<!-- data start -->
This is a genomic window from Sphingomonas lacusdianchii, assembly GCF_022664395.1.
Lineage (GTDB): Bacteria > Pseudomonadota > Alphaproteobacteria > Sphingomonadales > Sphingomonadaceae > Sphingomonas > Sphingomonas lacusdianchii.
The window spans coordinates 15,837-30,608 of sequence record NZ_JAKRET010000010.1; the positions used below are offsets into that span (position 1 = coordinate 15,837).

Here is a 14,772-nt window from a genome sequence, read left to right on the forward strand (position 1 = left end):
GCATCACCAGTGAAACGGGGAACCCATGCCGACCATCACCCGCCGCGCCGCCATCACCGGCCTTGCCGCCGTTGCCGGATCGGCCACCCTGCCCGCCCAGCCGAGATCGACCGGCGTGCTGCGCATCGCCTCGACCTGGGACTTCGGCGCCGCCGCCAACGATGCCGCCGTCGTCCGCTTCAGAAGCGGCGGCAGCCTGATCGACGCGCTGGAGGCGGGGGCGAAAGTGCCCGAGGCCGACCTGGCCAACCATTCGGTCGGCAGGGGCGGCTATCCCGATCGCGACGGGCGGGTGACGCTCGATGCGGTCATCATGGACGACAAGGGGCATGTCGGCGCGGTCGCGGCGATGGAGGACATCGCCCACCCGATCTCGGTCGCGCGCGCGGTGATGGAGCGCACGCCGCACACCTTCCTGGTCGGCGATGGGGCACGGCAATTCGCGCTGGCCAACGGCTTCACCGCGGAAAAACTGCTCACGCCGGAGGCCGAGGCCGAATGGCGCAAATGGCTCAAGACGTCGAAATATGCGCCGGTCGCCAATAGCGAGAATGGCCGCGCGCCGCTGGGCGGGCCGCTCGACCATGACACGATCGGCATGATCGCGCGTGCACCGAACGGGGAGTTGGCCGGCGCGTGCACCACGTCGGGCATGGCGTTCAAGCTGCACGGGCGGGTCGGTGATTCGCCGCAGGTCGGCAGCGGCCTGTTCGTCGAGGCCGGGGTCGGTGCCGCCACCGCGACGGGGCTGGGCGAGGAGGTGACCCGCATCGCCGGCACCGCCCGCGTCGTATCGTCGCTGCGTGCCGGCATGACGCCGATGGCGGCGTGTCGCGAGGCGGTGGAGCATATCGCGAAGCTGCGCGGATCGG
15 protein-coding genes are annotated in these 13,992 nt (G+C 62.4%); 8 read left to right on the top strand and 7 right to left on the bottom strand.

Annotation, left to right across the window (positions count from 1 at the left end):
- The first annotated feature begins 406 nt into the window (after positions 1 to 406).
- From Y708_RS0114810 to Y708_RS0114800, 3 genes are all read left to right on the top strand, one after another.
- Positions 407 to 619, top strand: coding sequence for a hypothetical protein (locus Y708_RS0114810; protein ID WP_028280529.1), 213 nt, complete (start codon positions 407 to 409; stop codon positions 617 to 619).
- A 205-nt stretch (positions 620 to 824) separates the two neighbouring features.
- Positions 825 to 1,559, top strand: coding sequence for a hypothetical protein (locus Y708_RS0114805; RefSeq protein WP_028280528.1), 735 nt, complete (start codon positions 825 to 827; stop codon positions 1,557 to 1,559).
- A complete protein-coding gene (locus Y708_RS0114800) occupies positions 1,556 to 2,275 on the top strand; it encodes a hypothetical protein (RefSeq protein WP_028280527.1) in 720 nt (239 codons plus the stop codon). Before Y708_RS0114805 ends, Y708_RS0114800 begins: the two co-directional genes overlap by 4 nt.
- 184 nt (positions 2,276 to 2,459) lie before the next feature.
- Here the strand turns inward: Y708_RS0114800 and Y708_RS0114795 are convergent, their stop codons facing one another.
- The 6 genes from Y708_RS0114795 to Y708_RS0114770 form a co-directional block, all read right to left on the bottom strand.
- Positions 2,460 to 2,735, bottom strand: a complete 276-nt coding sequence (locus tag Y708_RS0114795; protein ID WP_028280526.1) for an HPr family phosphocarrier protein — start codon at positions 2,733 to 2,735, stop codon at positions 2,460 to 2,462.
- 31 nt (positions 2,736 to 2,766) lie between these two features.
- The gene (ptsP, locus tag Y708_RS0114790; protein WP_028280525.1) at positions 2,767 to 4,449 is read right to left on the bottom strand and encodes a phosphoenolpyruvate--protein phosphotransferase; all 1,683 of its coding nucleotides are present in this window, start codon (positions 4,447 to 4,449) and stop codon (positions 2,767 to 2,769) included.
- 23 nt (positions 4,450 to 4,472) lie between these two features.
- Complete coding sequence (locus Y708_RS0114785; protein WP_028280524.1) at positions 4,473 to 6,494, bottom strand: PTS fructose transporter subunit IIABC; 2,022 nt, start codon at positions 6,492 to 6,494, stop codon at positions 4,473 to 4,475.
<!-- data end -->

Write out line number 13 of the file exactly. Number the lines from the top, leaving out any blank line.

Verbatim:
- A complete protein-coding gene (locus Y708_RS0114800) occupies positions 1,556 to 2,275 on the top strand; it encodes a hypothetical protein (RefSeq protein WP_028280527.1) in 720 nt (239 codons plus the stop codon). Before Y708_RS0114805 ends, Y708_RS0114800 begins: the two co-directional genes overlap by 4 nt.